In Giovanni’s Room, the character David is an American man living and navigating European society. There are many different places in the novel where the contrasts between Europe and America are clear and one of them is in the context of David’s masculinity and his conflict with homosexuality.
From the beginning of the novel, it is clear that David struggles with his sexuality. David has his first homosexual relationship with a boy named Joey and immediately after their sexual encounter, it is evident that David goes through an emotional crisis about his identity and the expectations that society has placed on him that affects that. David states that after him and Joey spent their night together that he lost his “manhood.” He states “But Joey is a boy” (Baldwin 226). The power of Joey’s masculinity “made [David] suddenly afraid. [Joey’s] body suddenly seemed the black opening of a cavern in which [he] would be tortured….in which [he] would lose his manhood (Baldwin 226). Later on on that same page, David’s shame and guilt even resorts to his thinking of his father and what he would think of David had he known about his relationship with Joey and his relationship with his sexuality and that again brings him more fear and shame.
I think that due to the American societal standards that stereotypes annd stigamtizes homosexuality, same-sex relationships, and their relationship with masculinity or femininty, David begins to internalize his masculinity and what that means to him. And for David, his “American” view of masculinity does not exist with a man whether that be Joey or Giovanni. Therefore, in attempt to maintain his manhood and his masculinity, David resorts to his heterosexual relationship with Hella and a denial of his true love and desire for Giovanni.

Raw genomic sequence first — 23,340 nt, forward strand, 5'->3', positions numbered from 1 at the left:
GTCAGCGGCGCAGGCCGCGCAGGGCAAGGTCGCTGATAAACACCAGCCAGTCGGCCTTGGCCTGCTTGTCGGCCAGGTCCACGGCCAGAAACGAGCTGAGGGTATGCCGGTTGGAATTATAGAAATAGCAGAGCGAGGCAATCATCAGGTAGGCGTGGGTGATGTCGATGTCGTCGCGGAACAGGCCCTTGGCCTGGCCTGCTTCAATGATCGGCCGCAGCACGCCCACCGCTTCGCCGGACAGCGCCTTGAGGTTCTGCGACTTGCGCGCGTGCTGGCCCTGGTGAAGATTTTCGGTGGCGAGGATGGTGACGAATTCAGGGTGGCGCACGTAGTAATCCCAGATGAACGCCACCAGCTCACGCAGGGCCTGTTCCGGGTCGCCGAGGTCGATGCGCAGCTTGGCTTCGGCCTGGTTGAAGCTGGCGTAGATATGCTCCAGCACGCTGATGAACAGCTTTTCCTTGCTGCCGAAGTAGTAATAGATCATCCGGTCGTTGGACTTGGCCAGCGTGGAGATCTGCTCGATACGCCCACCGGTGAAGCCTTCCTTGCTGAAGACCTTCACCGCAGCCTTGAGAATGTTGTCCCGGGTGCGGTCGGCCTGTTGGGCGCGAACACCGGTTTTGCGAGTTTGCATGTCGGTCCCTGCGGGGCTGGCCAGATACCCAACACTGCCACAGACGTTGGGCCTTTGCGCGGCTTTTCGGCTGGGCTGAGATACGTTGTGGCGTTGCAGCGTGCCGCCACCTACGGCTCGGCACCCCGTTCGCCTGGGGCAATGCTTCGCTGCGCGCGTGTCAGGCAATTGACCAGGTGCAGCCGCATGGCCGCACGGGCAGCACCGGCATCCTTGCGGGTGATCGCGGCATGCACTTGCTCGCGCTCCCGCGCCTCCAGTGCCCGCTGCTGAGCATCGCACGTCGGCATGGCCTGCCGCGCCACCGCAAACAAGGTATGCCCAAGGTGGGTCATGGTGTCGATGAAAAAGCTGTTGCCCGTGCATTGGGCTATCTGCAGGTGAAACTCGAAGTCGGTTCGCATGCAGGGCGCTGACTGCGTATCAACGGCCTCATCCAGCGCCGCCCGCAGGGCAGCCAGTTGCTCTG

I also think that David’s relationship with his father has a lot to do with his acceptance or rather lack of acceptance of his sexuality. In contexts like after having slept with Joey and after his relations with Giovanni, David feels the shame and fear of losing his manhood and often thinks of his father and when he does, it represses his feelings even more. Overall, David’s relationships that he has in France with Jacques, Guillame, and Giovanni are very complex and interesting and when looking at them in depth and in contrast to how the European characters in the novel dealt with their sexualities and homosexuality (or at least through the eyes of David), there are many apparent differences. Furthermore, although I only touched on it in this response, David’s father and his masculinity has definitely influenced David’s idea of masculinity and because it reflects the traditional American masculinity and enforces heterosexuality rather than homosexuality, David clearly feels as though he must conform to those expectations rather than exploring his sexuality with men.